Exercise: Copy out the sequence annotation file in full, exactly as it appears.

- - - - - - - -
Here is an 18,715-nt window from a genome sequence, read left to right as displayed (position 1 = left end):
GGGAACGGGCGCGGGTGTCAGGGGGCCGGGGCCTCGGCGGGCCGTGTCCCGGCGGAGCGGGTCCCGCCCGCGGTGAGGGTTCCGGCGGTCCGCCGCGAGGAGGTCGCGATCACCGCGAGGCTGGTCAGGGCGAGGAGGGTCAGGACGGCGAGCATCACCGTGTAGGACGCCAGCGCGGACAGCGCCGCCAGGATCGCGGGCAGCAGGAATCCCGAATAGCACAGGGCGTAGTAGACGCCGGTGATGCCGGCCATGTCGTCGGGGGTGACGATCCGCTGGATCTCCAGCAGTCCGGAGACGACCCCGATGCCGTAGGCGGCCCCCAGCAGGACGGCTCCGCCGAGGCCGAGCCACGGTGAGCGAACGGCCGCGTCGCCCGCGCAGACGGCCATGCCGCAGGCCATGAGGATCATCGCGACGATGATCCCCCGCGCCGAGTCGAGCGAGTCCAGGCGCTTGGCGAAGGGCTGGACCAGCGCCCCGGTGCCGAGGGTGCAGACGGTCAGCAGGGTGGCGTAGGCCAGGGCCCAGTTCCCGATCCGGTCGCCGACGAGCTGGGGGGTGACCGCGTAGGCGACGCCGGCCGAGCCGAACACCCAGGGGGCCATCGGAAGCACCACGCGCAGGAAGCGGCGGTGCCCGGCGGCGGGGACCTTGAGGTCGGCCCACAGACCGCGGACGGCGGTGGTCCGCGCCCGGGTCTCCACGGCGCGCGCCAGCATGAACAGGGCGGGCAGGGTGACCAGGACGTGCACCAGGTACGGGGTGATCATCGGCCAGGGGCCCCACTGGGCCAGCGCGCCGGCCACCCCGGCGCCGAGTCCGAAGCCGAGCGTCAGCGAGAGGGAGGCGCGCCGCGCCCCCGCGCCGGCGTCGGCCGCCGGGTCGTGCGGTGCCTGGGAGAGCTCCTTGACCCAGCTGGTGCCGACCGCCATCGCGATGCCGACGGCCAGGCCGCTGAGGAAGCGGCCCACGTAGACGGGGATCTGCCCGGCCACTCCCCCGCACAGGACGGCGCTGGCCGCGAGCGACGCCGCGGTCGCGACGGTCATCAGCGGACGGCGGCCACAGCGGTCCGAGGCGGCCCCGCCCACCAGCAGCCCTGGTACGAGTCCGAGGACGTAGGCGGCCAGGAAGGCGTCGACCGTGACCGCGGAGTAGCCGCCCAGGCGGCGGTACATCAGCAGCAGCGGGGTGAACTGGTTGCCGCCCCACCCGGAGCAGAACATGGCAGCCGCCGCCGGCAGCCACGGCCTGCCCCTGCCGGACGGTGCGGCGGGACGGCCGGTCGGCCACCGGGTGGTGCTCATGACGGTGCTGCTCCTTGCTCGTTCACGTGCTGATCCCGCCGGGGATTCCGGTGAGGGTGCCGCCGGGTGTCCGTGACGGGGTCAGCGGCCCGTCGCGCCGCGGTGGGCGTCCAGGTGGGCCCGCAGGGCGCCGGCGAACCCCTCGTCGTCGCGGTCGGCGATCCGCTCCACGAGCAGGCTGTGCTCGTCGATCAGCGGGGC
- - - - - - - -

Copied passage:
Here is an 18,715-nt window from a genome sequence, read left to right as displayed (position 1 = left end):
GGGAACGGGCGCGGGTGTCAGGGGGCCGGGGCCTCGGCGGGCCGTGTCCCGGCGGAGCGGGTCCCGCCCGCGGTGAGGGTTCCGGCGGTCCGCCGCGAGGAGGTCGCGATCACCGCGAGGCTGGTCAGGGCGAGGAGGGTCAGGACGGCGAGCATCACCGTGTAGGACGCCAGCGCGGACAGCGCCGCCAGGATCGCGGGCAGCAGGAATCCCGAATAGCACAGGGCGTAGTAGACGCCGGTGATGCCGGCCATGTCGTCGGGGGTGACGATCCGCTGGATCTCCAGCAGTCCGGAGACGACCCCGATGCCGTAGGCGGCCCCCAGCAGGACGGCTCCGCCGAGGCCGAGCCACGGTGAGCGAACGGCCGCGTCGCCCGCGCAGACGGCCATGCCGCAGGCCATGAGGATCATCGCGACGATGATCCCCCGCGCCGAGTCGAGCGAGTCCAGGCGCTTGGCGAAGGGCTGGACCAGCGCCCCGGTGCCGAGGGTGCAGACGGTCAGCAGGGTGGCGTAGGCCAGGGCCCAGTTCCCGATCCGGTCGCCGACGAGCTGGGGGGTGACCGCGTAGGCGACGCCGGCCGAGCCGAACACCCAGGGGGCCATCGGAAGCACCACGCGCAGGAAGCGGCGGTGCCCGGCGGCGGGGACCTTGAGGTCGGCCCACAGACCGCGGACGGCGGTGGTCCGCGCCCGGGTCTCCACGGCGCGCGCCAGCATGAACAGGGCGGGCAGGGTGACCAGGACGTGCACCAGGTACGGGGTGATCATCGGCCAGGGGCCCCACTGGGCCAGCGCGCCGGCCACCCCGGCGCCGAGTCCGAAGCCGAGCGTCAGCGAGAGGGAGGCGCGCCGCGCCCCCGCGCCGGCGTCGGCCGCCGGGTCGTGCGGTGCCTGGGAGAGCTCCTTGACCCAGCTGGTGCCGACCGCCATCGCGATGCCGACGGCCAGGCCGCTGAGGAAGCGGCCCACGTAGACGGGGATCTGCCCGGCCACTCCCCCGCACAGGACGGCGCTGGCCGCGAGCGACGCCGCGGTCGCGACGGTCATCAGCGGACGGCGGCCACAGCGGTCCGAGGCGGCCCCGCCCACCAGCAGCCCTGGTACGAGTCCGAGGACGTAGGCGGCCAGGAAGGCGTCGACCGTGACCGCGGAGTAGCCGCCCAGGCGGCGGTACATCAGCAGCAGCGGGGTGAACTGGTTGCCGCCCCACCCGGAGCAGAACATGGCAGCCGCCGCCGGCAGCCACGGCCTGCCCCTGCCGGACGGTGCGGCGGGACGGCCGGTCGGCCACCGGGTGGTGCTCATGACGGTGCTGCTCCTTGCTCGTTCACGTGCTGATCCCGCCGGGGATTCCGGTGAGGGTGCCGCCGGGTGTCCGTGACGGGGTCAGCGGCCCGTCGCGCCGCGGTGGGCGTCCAGGTGGGCCCGCAGGGCGCCGGCGAACCCCTCGTCGTCGCGGTCGGCGATCCGCTCCACGAGCAGGCTGTGCTCGTCGATCAGCGGGGC